This Comment addresses the application of judicial estoppel to dismiss a debtor’s civil or administrative claim when the debtor fails to list his claim on the required schedule. Part I of this Comment analyzes the general concept of equity and the principles underlying judicial estoppel. Part II analyzes equity and judicial estoppel through the lens of the bankruptcy system. Part III presents my proposed test to determine when it is appropriate for courts to invoke judicial estoppel to dismiss a debtor’s undisclosed claim when the trustee has decided to abandon it after it has been discovered. This test considers four factors: (1) the legal sophistication of the debtor; (2) the events prompting disclosure; (3) whether there was any showing of inadvertence or attempts to disclose the claim; and (4) the reasons underlying the decision for the trustee to abandon the claim once discovered. The Comment concludes that a strict approach, as advocated by the proposed test, is the best way to protect the integrity and promote the efficient functioning of the bankruptcy system.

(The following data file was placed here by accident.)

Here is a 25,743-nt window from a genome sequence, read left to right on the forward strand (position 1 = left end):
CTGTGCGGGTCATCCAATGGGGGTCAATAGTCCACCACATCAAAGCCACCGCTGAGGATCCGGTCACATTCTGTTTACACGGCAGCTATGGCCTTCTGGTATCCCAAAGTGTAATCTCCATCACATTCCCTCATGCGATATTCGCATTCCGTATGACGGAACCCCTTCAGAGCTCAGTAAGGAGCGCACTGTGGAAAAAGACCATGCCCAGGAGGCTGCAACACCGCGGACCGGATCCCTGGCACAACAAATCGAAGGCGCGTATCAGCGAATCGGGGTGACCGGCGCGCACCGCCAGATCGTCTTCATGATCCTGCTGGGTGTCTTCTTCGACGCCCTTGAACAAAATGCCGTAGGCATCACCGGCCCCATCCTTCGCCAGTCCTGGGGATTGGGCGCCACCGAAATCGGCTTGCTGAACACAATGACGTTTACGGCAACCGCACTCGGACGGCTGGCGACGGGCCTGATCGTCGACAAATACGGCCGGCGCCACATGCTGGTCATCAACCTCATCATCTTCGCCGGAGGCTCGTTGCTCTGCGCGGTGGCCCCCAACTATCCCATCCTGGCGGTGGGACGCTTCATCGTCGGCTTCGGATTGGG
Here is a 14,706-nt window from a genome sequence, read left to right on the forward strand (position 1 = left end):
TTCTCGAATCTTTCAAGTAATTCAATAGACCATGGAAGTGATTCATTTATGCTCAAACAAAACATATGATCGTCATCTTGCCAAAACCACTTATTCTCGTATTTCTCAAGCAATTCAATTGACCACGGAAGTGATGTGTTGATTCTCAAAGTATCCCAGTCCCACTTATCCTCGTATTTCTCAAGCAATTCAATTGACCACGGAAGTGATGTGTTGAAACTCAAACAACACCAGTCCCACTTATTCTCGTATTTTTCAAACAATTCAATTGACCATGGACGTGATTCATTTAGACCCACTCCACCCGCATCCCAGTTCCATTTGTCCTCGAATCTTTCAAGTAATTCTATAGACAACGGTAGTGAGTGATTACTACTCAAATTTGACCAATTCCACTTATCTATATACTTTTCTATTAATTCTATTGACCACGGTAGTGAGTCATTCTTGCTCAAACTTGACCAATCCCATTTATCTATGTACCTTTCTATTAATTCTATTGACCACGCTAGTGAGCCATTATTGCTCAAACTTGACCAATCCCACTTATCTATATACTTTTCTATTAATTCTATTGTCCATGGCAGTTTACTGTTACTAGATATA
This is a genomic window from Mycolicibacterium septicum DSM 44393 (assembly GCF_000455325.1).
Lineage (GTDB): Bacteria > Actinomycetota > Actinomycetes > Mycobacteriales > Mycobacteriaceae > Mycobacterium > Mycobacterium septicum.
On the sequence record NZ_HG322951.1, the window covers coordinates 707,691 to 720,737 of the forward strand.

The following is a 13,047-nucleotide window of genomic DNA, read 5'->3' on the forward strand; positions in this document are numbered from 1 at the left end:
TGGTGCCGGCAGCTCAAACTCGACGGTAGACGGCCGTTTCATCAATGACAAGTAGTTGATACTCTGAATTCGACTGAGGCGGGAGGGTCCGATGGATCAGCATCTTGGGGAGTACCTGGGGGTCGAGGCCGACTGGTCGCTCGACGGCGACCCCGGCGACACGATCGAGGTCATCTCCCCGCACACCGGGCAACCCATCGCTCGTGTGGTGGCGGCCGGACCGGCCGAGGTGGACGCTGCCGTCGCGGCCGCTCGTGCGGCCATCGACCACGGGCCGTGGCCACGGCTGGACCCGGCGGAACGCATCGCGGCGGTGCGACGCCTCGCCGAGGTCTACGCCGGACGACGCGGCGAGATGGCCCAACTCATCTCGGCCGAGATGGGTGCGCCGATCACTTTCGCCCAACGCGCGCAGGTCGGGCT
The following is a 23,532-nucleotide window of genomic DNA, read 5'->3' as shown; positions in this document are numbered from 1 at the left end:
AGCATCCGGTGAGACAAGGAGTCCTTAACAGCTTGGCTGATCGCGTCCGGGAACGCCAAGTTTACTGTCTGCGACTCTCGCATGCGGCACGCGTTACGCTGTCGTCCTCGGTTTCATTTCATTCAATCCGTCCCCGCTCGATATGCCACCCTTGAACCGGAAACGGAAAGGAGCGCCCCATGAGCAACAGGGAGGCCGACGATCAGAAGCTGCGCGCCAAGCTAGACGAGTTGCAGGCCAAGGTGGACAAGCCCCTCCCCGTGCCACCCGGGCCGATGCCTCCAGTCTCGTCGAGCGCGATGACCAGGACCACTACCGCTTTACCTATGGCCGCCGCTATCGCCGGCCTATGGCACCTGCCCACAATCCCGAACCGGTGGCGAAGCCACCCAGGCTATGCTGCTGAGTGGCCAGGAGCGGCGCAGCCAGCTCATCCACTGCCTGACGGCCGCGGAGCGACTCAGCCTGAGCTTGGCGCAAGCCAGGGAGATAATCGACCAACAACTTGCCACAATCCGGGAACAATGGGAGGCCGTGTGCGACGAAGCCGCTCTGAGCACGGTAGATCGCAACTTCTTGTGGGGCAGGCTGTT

Johnathan H. Christoforatos,
List It or Lose It: The Application of Judicial Estoppel When a Debtor Fails to List a Claim,
Emory Bankr. Dev. J.
Available at: https://scholarlycommons.law.emory.edu/ebdj/vol37/iss2/4